Waiting may be difficult, but it is more difficult trying to figure out God’s will when He hasn’t clearly revealed it yet. You may not like your present circumstance, but God can use you in it. If He is not using you in it, He is using it in you! Now is the time to give thanks for the peculiar work He is performing right where you are in life. God has revealed His will clearly that we should always be thankful: “In everything give thanks: for this is the will of God in Christ Jesus concerning you” (1Thess.5:18).
While we wait
Don’t make the mistake of slipping into idleness and doing nothing just because God hasn’t revealed anything yet. Until He reveals specific direction, be faithful to serve Him with what you know now. “He that is faithful in that which is least is faithful also in much” (Lk.16:10). If we are faithful to Him in the present situation, then He will entrust us with more. But why would He call us to greater works if we are idle with what we have now?
This doesn’t mean that someone has to feel trapped in a present situation if there is a strong desire to leave. I believe God reveals His will to us through the desires He places in our hearts. If there is an open door, go for it. But while the doors are closed, encourage yourself by believing that God will open them when the time is right.
Door number 1, Door number 2, or Door number 3?
What about the times when there are open doors, but no clear leading? Or the times when a decision must be made before a certain date and there is still no leading? In these times, it is wise to seek the advice of others: “Where no counsel is, the people fall: but in the multitude of counselors there is safety” (Prov.11:14). If there is still no leading favoring one choice over another, try to find at least a 1% leaning in your heart for one and go with it. Fret no longer and commit your choice to the Lord: “Commit thy works unto the LORD, and thy thoughts shall be established” (Prov.16:3).
I believe the Lord uses our desires to move us, but our desires must first and foremost be Him. If our main desire is to delight in Him, He will give us the desires of our hearts (Ps.37:4). Eventually His will will be revealed. And while we may not know at the moment which way to go, it is comforting to know that He is going with us. “Lo, I am with you always, even unto the end of the world. Amen” (Matt.28:20).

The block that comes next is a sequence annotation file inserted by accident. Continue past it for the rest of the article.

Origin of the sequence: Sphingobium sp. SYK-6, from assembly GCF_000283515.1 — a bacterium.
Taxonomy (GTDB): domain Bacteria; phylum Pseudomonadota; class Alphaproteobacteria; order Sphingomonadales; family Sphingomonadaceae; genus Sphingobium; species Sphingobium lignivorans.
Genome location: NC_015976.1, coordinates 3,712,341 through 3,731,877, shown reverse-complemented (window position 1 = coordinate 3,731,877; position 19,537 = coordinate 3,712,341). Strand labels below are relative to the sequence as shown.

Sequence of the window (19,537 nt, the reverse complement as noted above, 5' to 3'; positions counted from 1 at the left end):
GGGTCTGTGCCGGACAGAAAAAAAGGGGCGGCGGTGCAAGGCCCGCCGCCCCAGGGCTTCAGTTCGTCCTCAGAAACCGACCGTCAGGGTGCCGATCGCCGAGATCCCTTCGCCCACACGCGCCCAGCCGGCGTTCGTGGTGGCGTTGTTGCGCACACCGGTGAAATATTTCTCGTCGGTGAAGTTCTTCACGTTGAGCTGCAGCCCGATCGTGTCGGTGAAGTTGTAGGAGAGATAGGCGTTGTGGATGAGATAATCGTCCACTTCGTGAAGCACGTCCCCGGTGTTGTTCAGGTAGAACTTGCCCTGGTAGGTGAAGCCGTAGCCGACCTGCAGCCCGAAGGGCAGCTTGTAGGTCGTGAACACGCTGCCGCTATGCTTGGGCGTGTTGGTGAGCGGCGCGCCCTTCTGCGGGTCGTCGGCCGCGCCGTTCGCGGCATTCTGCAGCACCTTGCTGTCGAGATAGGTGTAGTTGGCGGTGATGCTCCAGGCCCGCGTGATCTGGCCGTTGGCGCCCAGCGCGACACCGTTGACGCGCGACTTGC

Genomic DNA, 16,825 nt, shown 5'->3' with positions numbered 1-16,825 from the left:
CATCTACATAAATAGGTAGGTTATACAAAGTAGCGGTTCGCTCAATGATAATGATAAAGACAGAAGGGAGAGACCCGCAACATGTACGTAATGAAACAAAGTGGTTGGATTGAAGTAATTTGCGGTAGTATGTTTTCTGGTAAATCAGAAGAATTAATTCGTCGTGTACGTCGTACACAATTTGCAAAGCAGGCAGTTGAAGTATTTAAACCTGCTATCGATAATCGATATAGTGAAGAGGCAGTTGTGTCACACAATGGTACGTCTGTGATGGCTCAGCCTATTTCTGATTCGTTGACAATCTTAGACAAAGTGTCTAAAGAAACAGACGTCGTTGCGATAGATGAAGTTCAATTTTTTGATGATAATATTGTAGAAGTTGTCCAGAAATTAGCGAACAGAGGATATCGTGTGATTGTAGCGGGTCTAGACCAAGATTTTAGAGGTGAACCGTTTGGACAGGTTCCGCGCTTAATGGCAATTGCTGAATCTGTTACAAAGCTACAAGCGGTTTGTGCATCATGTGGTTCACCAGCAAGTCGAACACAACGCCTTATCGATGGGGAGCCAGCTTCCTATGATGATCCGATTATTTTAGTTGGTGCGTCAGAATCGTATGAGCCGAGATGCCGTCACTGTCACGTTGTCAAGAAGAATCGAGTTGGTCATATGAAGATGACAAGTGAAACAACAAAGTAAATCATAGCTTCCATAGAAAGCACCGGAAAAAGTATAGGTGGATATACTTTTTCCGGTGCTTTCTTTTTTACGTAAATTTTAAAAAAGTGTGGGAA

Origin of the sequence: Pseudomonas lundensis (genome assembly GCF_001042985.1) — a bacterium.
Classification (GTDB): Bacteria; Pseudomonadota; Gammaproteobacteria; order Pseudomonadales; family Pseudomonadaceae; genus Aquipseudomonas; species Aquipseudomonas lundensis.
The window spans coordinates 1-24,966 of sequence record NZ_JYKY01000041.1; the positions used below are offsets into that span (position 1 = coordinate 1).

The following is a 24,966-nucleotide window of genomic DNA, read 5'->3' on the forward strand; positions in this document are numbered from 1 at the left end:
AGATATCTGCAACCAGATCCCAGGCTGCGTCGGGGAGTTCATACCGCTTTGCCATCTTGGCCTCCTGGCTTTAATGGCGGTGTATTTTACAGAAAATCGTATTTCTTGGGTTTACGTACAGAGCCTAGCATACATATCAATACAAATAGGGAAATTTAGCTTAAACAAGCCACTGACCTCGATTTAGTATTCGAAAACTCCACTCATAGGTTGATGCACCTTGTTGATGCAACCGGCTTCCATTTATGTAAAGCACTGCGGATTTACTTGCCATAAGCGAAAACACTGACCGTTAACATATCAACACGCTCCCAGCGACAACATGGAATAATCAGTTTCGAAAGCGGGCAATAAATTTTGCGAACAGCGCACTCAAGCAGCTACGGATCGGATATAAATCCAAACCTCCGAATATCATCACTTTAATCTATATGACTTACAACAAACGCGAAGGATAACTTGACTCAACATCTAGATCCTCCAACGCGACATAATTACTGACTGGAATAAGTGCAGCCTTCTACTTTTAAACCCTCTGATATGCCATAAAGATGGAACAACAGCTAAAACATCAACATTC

You Might Also Like:
|Print article||This entry was posted by Rick on 3:10 am at 3:10 am, and is filed under Spiritual Journey. Follow any responses to this post through RSS 2.0. You can leave a response or trackback from your own site.|
No trackbacks yet.
about 2 weeks ago - 3 comments
Many sufferers believe that their trials are from God, who sends them “for their own good.” This is the result of a long history of religious teaching. Tradition has taught us to believe that God wants to smite us more than bless us. It has taught us to expect that the only way to…
about 2 months ago - No comments
I used to struggle under the notion that the trials I was going through may be crosses that God wanted me to bear. A theology of suffering was presented and I was encouraged to believe that somehow God was getting glory out of my problems. Since then I have subscribed to a theology of…
about 1 year ago - 3 comments
There is a great revolution against religion that is taking place in the world today. No, I am not talking about what the “new atheists” are writing, nor what the special interest groups are promoting. I am referring to many Christians who have discovered that grace truly is amazing. They have discovered that there is…
about 1 year ago - No comments
Many Christians relate to God in an Old Testament context. They know God is merciful, but they tend to see Him as angry and judgmental. He sent plagues and disaster upon Egypt and also threatened Israel with the same if they didn’t obey His commands. The prophets continually spoke of His impending judgment because of…